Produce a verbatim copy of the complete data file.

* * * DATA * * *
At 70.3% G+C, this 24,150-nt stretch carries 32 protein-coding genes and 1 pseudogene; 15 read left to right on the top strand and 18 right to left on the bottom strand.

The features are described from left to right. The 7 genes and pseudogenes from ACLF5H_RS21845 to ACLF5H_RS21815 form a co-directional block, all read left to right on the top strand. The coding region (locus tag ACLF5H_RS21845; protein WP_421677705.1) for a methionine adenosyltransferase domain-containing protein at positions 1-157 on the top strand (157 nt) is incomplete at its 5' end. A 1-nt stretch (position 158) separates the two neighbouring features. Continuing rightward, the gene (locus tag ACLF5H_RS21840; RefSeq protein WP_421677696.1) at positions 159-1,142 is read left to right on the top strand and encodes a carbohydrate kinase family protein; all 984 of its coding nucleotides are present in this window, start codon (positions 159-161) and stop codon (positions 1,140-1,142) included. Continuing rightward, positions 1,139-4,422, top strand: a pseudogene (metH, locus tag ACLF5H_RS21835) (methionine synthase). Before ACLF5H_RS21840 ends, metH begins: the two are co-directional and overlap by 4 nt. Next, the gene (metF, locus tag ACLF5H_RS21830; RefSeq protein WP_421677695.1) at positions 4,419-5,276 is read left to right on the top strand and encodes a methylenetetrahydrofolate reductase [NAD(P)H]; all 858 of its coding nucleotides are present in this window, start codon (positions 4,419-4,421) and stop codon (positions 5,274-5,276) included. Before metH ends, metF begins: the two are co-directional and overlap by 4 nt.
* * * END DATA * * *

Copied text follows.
At 70.3% G+C, this 24,150-nt stretch carries 32 protein-coding genes and 1 pseudogene; 15 read left to right on the top strand and 18 right to left on the bottom strand.

The features are described from left to right. The 7 genes and pseudogenes from ACLF5H_RS21845 to ACLF5H_RS21815 form a co-directional block, all read left to right on the top strand. The coding region (locus tag ACLF5H_RS21845; protein WP_421677705.1) for a methionine adenosyltransferase domain-containing protein at positions 1-157 on the top strand (157 nt) is incomplete at its 5' end. A 1-nt stretch (position 158) separates the two neighbouring features. Continuing rightward, the gene (locus tag ACLF5H_RS21840; RefSeq protein WP_421677696.1) at positions 159-1,142 is read left to right on the top strand and encodes a carbohydrate kinase family protein; all 984 of its coding nucleotides are present in this window, start codon (positions 159-161) and stop codon (positions 1,140-1,142) included. Continuing rightward, positions 1,139-4,422, top strand: a pseudogene (metH, locus tag ACLF5H_RS21835) (methionine synthase). Before ACLF5H_RS21840 ends, metH begins: the two are co-directional and overlap by 4 nt. Next, the gene (metF, locus tag ACLF5H_RS21830; RefSeq protein WP_421677695.1) at positions 4,419-5,276 is read left to right on the top strand and encodes a methylenetetrahydrofolate reductase [NAD(P)H]; all 858 of its coding nucleotides are present in this window, start codon (positions 4,419-4,421) and stop codon (positions 5,274-5,276) included. Before metH ends, metF begins: the two are co-directional and overlap by 4 nt.